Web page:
East Central Mental Health trains police in first aid
Published 3:00 am Friday, May 19, 2017
On Thursday, East Central Mental Health completed a groundbreaking Mental Health First Aid training course for the Troy Police Department.
The eight-hour training course was conducted at the Troy Police Training Facility on four days to accommodate all officers and was facilitated by Teresa Kidd, ECMH community outreach coordinator.
“This training course gives officers the tools to identify when someone might be struggling with a mental health or substance use problem and the information needed to connect them with the appropriate support and resources when necessary,” Kidd said.
One in five Americans has a mental illness but many are reluctant to seek help or might not know where to turn for care, she said.
“Unlike physical conditions, symptoms of mental health and substance use problems can be difficult to detect. Even for family members, it can be hard to know when and how to step in. As a result, those in need of mental health services often do not get them until its too late.”
Lt. Bryan Weed with the Troy Police Department said that if it’s difficult for even a family member to know when mental health and substance use problems are present, imagine how difficult it is for a police officer to know and especially under stressful and/or threatening situations.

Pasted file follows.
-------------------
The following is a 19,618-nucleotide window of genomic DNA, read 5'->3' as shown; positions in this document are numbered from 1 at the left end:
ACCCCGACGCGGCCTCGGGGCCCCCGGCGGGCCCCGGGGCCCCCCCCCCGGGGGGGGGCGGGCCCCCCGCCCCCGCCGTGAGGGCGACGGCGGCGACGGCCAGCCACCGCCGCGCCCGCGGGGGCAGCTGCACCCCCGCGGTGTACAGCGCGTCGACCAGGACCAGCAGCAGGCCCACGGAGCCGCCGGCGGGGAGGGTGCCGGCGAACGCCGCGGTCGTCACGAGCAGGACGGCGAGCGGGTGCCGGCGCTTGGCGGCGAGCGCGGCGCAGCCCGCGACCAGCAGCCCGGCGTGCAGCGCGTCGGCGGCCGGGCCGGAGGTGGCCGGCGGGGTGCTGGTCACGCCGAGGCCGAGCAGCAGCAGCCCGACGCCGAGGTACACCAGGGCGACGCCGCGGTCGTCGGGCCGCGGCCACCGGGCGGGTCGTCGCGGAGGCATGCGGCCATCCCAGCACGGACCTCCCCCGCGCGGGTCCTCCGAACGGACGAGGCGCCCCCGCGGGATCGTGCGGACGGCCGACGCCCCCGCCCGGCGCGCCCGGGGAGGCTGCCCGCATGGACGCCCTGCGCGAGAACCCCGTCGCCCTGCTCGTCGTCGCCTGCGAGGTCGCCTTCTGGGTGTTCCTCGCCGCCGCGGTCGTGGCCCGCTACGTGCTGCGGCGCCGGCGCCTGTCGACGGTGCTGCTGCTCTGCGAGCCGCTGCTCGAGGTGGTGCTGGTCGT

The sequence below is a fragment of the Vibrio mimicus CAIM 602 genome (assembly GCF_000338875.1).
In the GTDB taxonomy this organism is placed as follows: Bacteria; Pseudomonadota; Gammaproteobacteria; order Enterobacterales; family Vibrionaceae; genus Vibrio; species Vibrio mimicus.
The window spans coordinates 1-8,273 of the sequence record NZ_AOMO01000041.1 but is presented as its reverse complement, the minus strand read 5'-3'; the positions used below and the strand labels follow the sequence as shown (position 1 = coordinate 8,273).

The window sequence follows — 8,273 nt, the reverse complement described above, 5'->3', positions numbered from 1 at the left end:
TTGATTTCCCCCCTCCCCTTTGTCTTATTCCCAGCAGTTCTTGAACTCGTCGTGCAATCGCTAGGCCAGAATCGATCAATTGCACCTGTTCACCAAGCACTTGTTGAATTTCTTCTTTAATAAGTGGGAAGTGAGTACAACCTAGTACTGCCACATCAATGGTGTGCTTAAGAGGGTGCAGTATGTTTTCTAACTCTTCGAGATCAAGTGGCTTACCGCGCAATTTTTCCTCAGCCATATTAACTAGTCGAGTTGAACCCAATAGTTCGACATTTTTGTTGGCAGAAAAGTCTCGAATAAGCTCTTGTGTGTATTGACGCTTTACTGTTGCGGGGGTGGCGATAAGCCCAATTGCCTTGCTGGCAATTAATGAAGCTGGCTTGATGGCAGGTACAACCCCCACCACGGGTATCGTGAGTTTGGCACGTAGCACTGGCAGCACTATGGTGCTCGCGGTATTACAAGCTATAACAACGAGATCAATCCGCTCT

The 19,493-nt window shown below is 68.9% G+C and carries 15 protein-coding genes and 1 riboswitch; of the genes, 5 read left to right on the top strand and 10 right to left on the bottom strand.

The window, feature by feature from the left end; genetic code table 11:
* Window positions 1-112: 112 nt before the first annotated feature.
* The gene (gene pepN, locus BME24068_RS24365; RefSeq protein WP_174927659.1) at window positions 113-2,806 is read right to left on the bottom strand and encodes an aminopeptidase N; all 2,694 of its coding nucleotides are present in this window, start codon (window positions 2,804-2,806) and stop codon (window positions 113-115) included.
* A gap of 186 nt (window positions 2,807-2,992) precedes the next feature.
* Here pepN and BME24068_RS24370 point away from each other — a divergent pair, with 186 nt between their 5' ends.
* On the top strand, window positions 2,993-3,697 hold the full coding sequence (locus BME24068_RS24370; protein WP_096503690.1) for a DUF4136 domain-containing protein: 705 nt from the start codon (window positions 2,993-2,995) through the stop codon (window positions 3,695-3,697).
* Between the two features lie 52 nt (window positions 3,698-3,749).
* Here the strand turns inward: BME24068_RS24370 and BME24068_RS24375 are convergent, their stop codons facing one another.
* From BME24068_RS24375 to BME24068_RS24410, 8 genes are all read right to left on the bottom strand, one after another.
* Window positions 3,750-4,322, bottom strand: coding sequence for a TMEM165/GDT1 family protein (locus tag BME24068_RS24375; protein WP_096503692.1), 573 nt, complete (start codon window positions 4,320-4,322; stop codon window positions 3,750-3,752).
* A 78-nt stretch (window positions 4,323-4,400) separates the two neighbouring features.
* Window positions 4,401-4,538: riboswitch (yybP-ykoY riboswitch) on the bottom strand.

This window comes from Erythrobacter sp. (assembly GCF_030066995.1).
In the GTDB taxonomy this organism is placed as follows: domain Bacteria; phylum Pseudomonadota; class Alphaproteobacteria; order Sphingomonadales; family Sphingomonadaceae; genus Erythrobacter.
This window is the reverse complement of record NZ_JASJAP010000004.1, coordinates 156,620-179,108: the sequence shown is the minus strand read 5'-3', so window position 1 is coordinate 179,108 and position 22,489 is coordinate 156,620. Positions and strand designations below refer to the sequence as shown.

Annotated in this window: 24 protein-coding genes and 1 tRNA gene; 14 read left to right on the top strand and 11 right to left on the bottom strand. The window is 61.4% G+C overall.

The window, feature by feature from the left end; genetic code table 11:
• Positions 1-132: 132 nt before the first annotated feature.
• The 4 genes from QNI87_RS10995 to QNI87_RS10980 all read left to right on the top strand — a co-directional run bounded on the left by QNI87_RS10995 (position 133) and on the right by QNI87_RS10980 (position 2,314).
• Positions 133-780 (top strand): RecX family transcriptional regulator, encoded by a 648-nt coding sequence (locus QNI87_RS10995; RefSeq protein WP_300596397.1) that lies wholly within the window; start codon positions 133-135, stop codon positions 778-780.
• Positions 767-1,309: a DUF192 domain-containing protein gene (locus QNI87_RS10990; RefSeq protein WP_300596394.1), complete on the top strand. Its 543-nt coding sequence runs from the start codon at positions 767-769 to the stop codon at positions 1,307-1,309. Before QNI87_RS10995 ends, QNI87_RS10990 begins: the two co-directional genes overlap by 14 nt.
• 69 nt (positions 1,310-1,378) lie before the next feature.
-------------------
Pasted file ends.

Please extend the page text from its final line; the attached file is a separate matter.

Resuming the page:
“Issues that are drug and mental health related are magnified in today’s world,” Weed said. “It’s not possible to always know when your are confronted with a person that has a mental health diagnosis or a drug problem. Troy Police Chief (Randall) Barr and ECMH are doing a great service to our department and to our community by offering this training.”
Weed said the overcrowding of jails and prisons is possibly a contributing factor to the large number of people with mental health and drug related issues who are on the streets.
“And, some of these people don’t need to be in jail,” he said. “They need professional counseling and maybe medication.”
Weed cited an incident when a subject was uncontrollable and the officers were in a precarious situation.
“The subject had a loaded gun and, luckily, we were able to separate him from the gun and get him in a restraint chair,” Weed said. “That situation could have ended differently. Knowing what to do and how best to get it done when faced with a situation involving a person with probable mental health or substance abuse issues is extremely important for police officers.
“Knowing could save your life or the lives others,” Weed said.
The Troy Police Department has 56 officers and a large number of them are young, Weed said.
“I’ve been with the Troy Police Department for 13 years and was with Troy University Police before that,” he said. “I’m in law enforcement because I love Troy and I want to make a difference for my hometown.”
Weed said most law enforcement officers are in the “business” for the same reason.
“We need to have the best tools available so we can do our job and do it in the safest possible way,” he said. “We appreciate East Central Mental Health providing this training for us and for our community.”